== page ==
Archive for August, 2012|Monthly archive page
This Friday I return to Elsternwick Primary School for the second stage in our Culture Jamming project, part of this year’s Artists in Schools program. Culture Jamming is all about using music to develop skills in another language and to explore different cultures – at Elsternwick the language of choice is Mandarin. During the four-week first stage last term, we prepared a performance of a Chinese folk song that I’d learned in 2010 in Hangzhou (see video footage below of this lesson in singing the Love Song of Kangding), learned to use Audacity‘s recording features, and made a field trip to the ‘Melbourne English Language School’ (where I teach on a different day) to do a music workshop with the students there and record interviews and conversations with the Chinese students.
It felt like a rather rushed beginning as we had a number of challenges to contend with, but the 15 grade 4 students who are working with me are bright, fun, curious and thoughtful, and we’ll have more time this term to stretch out into our project.
Our overarching question is, how can music help us and other students improve our Mandarin language skills? We are going to use our field recordings (from the language school interviews and another planned field trip to a restaurant in China Town) in compositions. The plan is for each child to make at least 2 individual projects and for us to collaborate on a third project that will use classroom instruments rather than computers.The children have access to NetBooks and iPads at school, though some also own iPod Touches, iPhones and other technology at home.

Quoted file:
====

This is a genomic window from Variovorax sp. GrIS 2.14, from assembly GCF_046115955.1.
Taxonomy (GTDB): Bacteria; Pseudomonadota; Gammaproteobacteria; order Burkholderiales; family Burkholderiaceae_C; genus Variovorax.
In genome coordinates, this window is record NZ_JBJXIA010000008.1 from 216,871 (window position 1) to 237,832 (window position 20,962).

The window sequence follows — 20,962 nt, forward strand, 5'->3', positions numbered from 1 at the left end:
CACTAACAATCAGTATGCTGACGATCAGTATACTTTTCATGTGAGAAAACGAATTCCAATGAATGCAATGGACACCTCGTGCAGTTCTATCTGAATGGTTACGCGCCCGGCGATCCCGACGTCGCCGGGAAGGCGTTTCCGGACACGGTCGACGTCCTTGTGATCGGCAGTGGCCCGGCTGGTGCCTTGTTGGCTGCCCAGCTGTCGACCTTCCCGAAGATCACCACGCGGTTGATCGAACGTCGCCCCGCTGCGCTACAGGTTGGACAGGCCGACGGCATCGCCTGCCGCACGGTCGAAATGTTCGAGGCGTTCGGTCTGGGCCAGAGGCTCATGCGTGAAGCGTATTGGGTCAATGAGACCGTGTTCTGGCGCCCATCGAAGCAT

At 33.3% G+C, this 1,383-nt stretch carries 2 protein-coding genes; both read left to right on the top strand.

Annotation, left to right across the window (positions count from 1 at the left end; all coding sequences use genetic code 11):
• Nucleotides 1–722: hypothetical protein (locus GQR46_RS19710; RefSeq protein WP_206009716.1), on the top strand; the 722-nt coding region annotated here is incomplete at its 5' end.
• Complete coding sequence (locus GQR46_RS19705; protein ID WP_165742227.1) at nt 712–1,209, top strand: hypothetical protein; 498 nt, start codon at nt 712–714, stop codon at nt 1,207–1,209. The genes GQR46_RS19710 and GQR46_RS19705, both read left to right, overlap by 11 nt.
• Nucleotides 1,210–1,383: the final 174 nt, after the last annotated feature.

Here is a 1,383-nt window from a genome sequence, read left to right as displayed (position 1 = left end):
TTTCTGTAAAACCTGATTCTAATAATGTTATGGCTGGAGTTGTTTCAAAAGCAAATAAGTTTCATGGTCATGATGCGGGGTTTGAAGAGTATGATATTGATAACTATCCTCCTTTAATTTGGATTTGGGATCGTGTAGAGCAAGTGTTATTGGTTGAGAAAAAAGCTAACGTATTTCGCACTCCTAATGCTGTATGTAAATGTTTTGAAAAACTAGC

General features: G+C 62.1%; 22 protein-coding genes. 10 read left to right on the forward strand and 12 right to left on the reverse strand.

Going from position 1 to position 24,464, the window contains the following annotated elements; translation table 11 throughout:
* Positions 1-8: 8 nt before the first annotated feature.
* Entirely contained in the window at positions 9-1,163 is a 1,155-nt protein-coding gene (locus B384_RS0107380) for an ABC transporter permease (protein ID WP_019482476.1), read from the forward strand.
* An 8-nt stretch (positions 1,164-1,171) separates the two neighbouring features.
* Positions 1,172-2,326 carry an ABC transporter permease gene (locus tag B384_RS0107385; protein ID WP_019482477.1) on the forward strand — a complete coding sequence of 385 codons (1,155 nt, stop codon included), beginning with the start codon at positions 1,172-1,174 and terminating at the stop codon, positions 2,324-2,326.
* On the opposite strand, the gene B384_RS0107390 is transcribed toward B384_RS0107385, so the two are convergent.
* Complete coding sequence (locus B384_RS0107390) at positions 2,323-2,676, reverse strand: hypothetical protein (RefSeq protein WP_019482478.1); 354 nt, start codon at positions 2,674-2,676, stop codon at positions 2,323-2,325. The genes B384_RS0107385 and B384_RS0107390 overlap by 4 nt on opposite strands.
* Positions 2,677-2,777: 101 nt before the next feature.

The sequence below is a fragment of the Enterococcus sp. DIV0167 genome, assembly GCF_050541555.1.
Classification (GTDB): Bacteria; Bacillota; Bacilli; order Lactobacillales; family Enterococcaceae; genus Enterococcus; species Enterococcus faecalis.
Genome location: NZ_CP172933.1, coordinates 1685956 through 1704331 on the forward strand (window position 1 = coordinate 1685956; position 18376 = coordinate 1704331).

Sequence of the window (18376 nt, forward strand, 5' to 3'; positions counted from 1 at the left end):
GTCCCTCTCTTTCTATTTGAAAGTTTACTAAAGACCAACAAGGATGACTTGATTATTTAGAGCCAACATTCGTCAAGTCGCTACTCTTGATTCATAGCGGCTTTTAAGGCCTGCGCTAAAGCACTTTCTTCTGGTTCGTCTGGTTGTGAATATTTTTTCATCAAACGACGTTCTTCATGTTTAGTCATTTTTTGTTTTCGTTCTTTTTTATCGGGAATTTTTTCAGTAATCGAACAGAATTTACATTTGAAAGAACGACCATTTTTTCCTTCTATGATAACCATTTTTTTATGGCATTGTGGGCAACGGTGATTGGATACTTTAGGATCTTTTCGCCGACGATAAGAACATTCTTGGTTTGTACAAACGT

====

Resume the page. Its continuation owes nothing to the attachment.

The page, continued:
Project 1: Introductions
Our first task this term is to go through all the Chinese interviews from the language school and make short clips of phrases like, “what is your name?”, “my name is…”, “how old are you?”, “I am ten years old”, etc. We’ll then create tracks (using loop-based software) that repeat one of these phrases, with as many different speakers as we have recordings of, setting the phrases to a beat. That’s one project – each child can make one (or more) Introduction pieces. Continue reading
I’ve been thinking this week about arts partnerships in schools, and the current state/status of this work in Melbourne. It was inspired by my conversations with Arnie Aprill from CAPE [Chicago Arts Partnership in Education) on Sunday and Monday. Arnie has been in town this week, talking ideas and possibilities and being generally inspiring. He held a forum at ArtPlay on Monday night for artists, arts organisations, teachers and school leaders, and a group of about 30 of us gathered to discuss the territory in which we work.
Monday’s discussion began with questions, including:
“How do we talk to people about the work that we do, and communicate its importance, without getting angry and pushing people away when we come up against resistance – because there is often resistance and misunderstanding?”
“How do we communicate in this way internally, within arts organisations, where engagement with education sites and communities is not the main focus of the organisation’s existence?”
“And what is the impact on the artist of working in a resistant, or non-receptive environment?”
“How can I ignite my fellow teachers’ creativity?”